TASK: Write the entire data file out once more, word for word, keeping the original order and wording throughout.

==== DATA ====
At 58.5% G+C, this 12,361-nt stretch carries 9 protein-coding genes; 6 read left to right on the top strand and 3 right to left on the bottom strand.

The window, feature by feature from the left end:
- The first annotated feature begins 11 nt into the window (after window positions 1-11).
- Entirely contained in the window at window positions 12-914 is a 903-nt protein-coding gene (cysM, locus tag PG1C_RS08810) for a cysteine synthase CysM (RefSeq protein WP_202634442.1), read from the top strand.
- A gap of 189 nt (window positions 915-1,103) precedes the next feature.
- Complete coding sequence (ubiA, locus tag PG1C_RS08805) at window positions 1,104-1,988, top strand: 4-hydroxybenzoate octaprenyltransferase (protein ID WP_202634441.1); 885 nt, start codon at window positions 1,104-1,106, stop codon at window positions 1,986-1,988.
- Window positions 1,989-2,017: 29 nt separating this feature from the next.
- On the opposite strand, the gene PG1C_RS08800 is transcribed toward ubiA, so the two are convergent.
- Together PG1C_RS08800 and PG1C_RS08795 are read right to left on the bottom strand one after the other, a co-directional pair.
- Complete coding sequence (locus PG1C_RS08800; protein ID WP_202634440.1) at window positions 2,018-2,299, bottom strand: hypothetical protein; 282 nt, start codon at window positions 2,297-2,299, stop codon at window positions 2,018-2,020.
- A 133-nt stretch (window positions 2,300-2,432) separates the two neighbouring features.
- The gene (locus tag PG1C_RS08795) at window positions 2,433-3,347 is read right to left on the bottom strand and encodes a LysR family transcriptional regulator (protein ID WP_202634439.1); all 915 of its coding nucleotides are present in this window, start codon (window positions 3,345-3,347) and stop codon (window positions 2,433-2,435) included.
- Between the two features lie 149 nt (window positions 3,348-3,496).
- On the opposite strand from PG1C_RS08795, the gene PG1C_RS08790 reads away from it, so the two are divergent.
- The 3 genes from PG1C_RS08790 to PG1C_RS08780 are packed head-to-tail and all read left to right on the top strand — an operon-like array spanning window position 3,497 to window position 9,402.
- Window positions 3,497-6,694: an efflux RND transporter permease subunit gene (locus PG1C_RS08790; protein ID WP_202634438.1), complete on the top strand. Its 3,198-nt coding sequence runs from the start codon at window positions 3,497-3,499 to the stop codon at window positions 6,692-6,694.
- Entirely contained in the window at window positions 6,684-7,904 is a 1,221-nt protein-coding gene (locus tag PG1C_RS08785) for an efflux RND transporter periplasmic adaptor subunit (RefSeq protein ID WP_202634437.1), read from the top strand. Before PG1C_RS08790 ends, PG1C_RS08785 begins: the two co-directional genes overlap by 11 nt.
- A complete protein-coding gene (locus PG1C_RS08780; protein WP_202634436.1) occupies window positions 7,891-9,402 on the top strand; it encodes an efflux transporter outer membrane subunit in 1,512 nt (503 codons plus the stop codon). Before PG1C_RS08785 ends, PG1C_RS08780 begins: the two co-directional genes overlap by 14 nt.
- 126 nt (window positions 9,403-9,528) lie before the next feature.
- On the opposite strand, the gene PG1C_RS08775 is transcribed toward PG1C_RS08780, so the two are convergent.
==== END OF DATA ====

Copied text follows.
At 58.5% G+C, this 12,361-nt stretch carries 9 protein-coding genes; 6 read left to right on the top strand and 3 right to left on the bottom strand.

The window, feature by feature from the left end:
- The first annotated feature begins 11 nt into the window (after window positions 1-11).
- Entirely contained in the window at window positions 12-914 is a 903-nt protein-coding gene (cysM, locus tag PG1C_RS08810) for a cysteine synthase CysM (RefSeq protein WP_202634442.1), read from the top strand.
- A gap of 189 nt (window positions 915-1,103) precedes the next feature.
- Complete coding sequence (ubiA, locus tag PG1C_RS08805) at window positions 1,104-1,988, top strand: 4-hydroxybenzoate octaprenyltransferase (protein ID WP_202634441.1); 885 nt, start codon at window positions 1,104-1,106, stop codon at window positions 1,986-1,988.
- Window positions 1,989-2,017: 29 nt separating this feature from the next.
- On the opposite strand, the gene PG1C_RS08800 is transcribed toward ubiA, so the two are convergent.
- Together PG1C_RS08800 and PG1C_RS08795 are read right to left on the bottom strand one after the other, a co-directional pair.
- Complete coding sequence (locus PG1C_RS08800; protein ID WP_202634440.1) at window positions 2,018-2,299, bottom strand: hypothetical protein; 282 nt, start codon at window positions 2,297-2,299, stop codon at window positions 2,018-2,020.
- A 133-nt stretch (window positions 2,300-2,432) separates the two neighbouring features.
- The gene (locus tag PG1C_RS08795) at window positions 2,433-3,347 is read right to left on the bottom strand and encodes a LysR family transcriptional regulator (protein ID WP_202634439.1); all 915 of its coding nucleotides are present in this window, start codon (window positions 3,345-3,347) and stop codon (window positions 2,433-2,435) included.
- Between the two features lie 149 nt (window positions 3,348-3,496).
- On the opposite strand from PG1C_RS08795, the gene PG1C_RS08790 reads away from it, so the two are divergent.
- The 3 genes from PG1C_RS08790 to PG1C_RS08780 are packed head-to-tail and all read left to right on the top strand — an operon-like array spanning window position 3,497 to window position 9,402.
- Window positions 3,497-6,694: an efflux RND transporter permease subunit gene (locus PG1C_RS08790; protein ID WP_202634438.1), complete on the top strand. Its 3,198-nt coding sequence runs from the start codon at window positions 3,497-3,499 to the stop codon at window positions 6,692-6,694.
- Entirely contained in the window at window positions 6,684-7,904 is a 1,221-nt protein-coding gene (locus tag PG1C_RS08785) for an efflux RND transporter periplasmic adaptor subunit (RefSeq protein ID WP_202634437.1), read from the top strand. Before PG1C_RS08790 ends, PG1C_RS08785 begins: the two co-directional genes overlap by 11 nt.
- A complete protein-coding gene (locus PG1C_RS08780; protein WP_202634436.1) occupies window positions 7,891-9,402 on the top strand; it encodes an efflux transporter outer membrane subunit in 1,512 nt (503 codons plus the stop codon). Before PG1C_RS08785 ends, PG1C_RS08780 begins: the two co-directional genes overlap by 14 nt.
- 126 nt (window positions 9,403-9,528) lie before the next feature.
- On the opposite strand, the gene PG1C_RS08775 is transcribed toward PG1C_RS08780, so the two are convergent.